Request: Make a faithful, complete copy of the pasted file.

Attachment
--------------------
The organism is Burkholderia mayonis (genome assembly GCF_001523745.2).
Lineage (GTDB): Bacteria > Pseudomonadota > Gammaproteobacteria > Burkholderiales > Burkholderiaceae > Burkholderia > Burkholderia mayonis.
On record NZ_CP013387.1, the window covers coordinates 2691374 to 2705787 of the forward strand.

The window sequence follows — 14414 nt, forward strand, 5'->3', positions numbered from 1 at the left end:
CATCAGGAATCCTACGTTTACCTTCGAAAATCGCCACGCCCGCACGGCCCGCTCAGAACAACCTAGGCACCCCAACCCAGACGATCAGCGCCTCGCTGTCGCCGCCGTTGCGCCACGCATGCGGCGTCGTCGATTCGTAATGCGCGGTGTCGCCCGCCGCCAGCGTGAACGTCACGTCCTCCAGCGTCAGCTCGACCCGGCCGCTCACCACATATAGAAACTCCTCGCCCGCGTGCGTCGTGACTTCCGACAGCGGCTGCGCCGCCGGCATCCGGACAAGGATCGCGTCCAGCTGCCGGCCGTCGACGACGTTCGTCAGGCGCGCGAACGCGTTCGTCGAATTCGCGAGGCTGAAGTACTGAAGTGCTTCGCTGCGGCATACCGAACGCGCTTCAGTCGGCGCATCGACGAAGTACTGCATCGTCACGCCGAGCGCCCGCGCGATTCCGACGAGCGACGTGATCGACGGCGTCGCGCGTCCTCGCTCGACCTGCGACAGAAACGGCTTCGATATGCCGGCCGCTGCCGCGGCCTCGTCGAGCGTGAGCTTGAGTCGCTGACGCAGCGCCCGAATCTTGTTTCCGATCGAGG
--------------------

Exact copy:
The organism is Burkholderia mayonis (genome assembly GCF_001523745.2).
Lineage (GTDB): Bacteria > Pseudomonadota > Gammaproteobacteria > Burkholderiales > Burkholderiaceae > Burkholderia > Burkholderia mayonis.
On record NZ_CP013387.1, the window covers coordinates 2691374 to 2705787 of the forward strand.

The window sequence follows — 14414 nt, forward strand, 5'->3', positions numbered from 1 at the left end:
CATCAGGAATCCTACGTTTACCTTCGAAAATCGCCACGCCCGCACGGCCCGCTCAGAACAACCTAGGCACCCCAACCCAGACGATCAGCGCCTCGCTGTCGCCGCCGTTGCGCCACGCATGCGGCGTCGTCGATTCGTAATGCGCGGTGTCGCCCGCCGCCAGCGTGAACGTCACGTCCTCCAGCGTCAGCTCGACCCGGCCGCTCACCACATATAGAAACTCCTCGCCCGCGTGCGTCGTGACTTCCGACAGCGGCTGCGCCGCCGGCATCCGGACAAGGATCGCGTCCAGCTGCCGGCCGTCGACGACGTTCGTCAGGCGCGCGAACGCGTTCGTCGAATTCGCGAGGCTGAAGTACTGAAGTGCTTCGCTGCGGCATACCGAACGCGCTTCAGTCGGCGCATCGACGAAGTACTGCATCGTCACGCCGAGCGCCCGCGCGATTCCGACGAGCGACGTGATCGACGGCGTCGCGCGTCCTCGCTCGACCTGCGACAGAAACGGCTTCGATATGCCGGCCGCTGCCGCGGCCTCGTCGAGCGTGAGCTTGAGTCGCTGACGCAGCGCCCGAATCTTGTTTCCGATCGAGG